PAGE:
• Wallenius, Janne; Kontro, Jussi; Lyra, Christina; Kuuskeri, Jaana; Wan, Xing; Kahkonen, Mika A.; Baig, Irshad; Kamer, Paul C. J.; Sipila, Jussi; Makela, Miia R.; Nousiainen, Paula; Hilden, Kristiina (2021)
    Fungal laccases are attracting enzymes for sustainable valorization of biorefinery lignins. To improve the lignin oxidation capacity of two previously characterized laccase isoenzymes from the white-rot fungus Obba rivulosa, we mutated their substrate-binding site at T1. As a result, the pH optimum of the recombinantly produced laccase variant rOrLcc2-D206N shifted by three units towards neutral pH. O. rivulosa laccase variants with redox mediators oxidized both the dimeric lignin model compound and biorefinery poplar lignin. Significant structural changes, such as selective benzylic alpha-oxidation, were detected by nuclear magnetic resonance analysis, although no polymerization of lignin was observed by gel permeation chromatography. This suggests that especially rOrLcc2-D206N is a promising candidate for lignin-related applications.
  • Kuusio, Hannamaria; Lamsa, Riikka; Aalto, Anna-Mari; Manderbacka, Kristiina; Keskimaki, Ilmo; Elovainio, Marko (2014)
  • Huhtala, Mikael S.; Tertti, Kristiina; Juhila, Juuso; Sorsa, Timo; Rönnemaa, Tapani (2020)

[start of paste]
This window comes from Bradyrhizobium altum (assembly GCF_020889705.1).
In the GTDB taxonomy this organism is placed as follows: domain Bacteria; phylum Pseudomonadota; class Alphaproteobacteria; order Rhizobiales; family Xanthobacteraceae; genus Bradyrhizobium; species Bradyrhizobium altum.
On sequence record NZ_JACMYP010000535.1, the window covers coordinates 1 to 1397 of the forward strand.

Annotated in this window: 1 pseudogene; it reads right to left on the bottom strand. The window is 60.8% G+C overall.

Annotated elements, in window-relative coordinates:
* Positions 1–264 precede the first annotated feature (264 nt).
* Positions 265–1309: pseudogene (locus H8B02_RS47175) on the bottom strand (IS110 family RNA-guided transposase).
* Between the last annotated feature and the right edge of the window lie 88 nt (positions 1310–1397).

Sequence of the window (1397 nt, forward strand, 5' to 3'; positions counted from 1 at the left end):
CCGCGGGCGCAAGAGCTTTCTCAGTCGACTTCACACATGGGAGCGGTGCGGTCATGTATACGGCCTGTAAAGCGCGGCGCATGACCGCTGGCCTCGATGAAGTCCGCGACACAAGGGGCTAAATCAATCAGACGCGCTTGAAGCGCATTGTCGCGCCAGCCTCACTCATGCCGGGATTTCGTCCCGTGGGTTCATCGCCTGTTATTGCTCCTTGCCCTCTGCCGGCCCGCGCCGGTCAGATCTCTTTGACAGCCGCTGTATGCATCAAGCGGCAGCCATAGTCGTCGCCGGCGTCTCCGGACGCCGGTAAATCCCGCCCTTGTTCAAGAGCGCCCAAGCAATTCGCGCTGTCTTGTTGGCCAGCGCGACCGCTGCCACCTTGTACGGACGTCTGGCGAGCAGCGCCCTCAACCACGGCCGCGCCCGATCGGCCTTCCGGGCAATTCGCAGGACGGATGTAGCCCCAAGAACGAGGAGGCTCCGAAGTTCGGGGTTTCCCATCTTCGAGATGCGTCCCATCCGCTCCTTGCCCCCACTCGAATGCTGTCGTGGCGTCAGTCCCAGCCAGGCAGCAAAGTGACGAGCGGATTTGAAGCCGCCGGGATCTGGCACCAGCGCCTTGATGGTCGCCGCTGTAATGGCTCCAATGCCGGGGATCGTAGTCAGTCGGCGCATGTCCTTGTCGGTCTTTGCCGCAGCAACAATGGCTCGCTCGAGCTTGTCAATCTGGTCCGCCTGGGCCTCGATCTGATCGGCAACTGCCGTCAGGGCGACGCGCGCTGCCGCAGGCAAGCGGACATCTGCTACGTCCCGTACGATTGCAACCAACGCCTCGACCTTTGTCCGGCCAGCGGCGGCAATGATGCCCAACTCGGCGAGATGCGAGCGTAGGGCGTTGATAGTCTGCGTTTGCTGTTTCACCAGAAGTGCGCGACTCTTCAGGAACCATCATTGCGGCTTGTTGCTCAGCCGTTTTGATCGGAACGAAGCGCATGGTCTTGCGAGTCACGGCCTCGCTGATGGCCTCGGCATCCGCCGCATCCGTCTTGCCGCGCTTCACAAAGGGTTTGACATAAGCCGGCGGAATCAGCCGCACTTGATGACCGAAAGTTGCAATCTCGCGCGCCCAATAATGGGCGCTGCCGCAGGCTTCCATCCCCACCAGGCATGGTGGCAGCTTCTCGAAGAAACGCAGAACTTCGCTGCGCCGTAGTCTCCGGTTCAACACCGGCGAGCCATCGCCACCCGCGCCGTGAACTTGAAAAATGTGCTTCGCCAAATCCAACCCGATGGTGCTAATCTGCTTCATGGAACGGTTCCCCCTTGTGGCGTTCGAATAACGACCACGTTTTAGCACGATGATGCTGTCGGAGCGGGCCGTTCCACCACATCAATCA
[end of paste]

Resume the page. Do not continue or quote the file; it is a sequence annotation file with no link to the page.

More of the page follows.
Background: Gestational diabetes mellitus (GDM) is characterized by disturbed glucose metabolism and activation of low-grade inflammation. We studied whether metformin treatment has favorable or unfavorable effects on inflammatory markers and insulin-like growth factor-binding protein 1 (IGFBP-1) in GDM patients compared with insulin, and whether these markers associate with major maternal or fetal clinical outcomes. Methods: This is a secondary analysis of a previous randomized controlled trial comparing metformin (n = 110) and insulin (n = 107) treatment of GDM. Fasting serum samples were collected at the time of diagnosis (baseline, mean 30 gestational weeks [gw]) and at 36 gw. Inflammatory markers serum high-sensitivity CRP (hsCRP), interleukin-6 (IL-6), matrix metalloproteinase-8 (MMP-8) and glycoprotein acetylation (GlycA) as well as three IGFBP-1 phosphoisoform concentrations were determined. Results: In the metformin and insulin groups combined, hsCRP decreased (p = 0.01), whereas IL-6 (p = 0.002), GlycA (p <0.0001) and all IGFBP-1 phosphoisoforms (p <0.0001) increased from baseline to 36 gw. GlycA (p = 0.02) and non-phosphorylated IGFBP-1 (p = 0.008) increased more in patients treated with metformin than those treated with insulin. Inflammatory markers did not clearly associate with pregnancy outcomes but non-phosphorylated IGFBP-1 was inversely associated with gestational weight gain. Conclusions: Metformin had beneficial effects on maternal serum IGFBP-1 concentrations compared to insulin, as increased IGFBP-1 related to lower total and late pregnancy maternal weight gain. GlycA increased more during metformin treatment compared to insulin. The significance of this observation needs to be more profoundly examined in further studies. There were no evident clinically relevant relations between inflammatory markers and pregnancy outcome measures.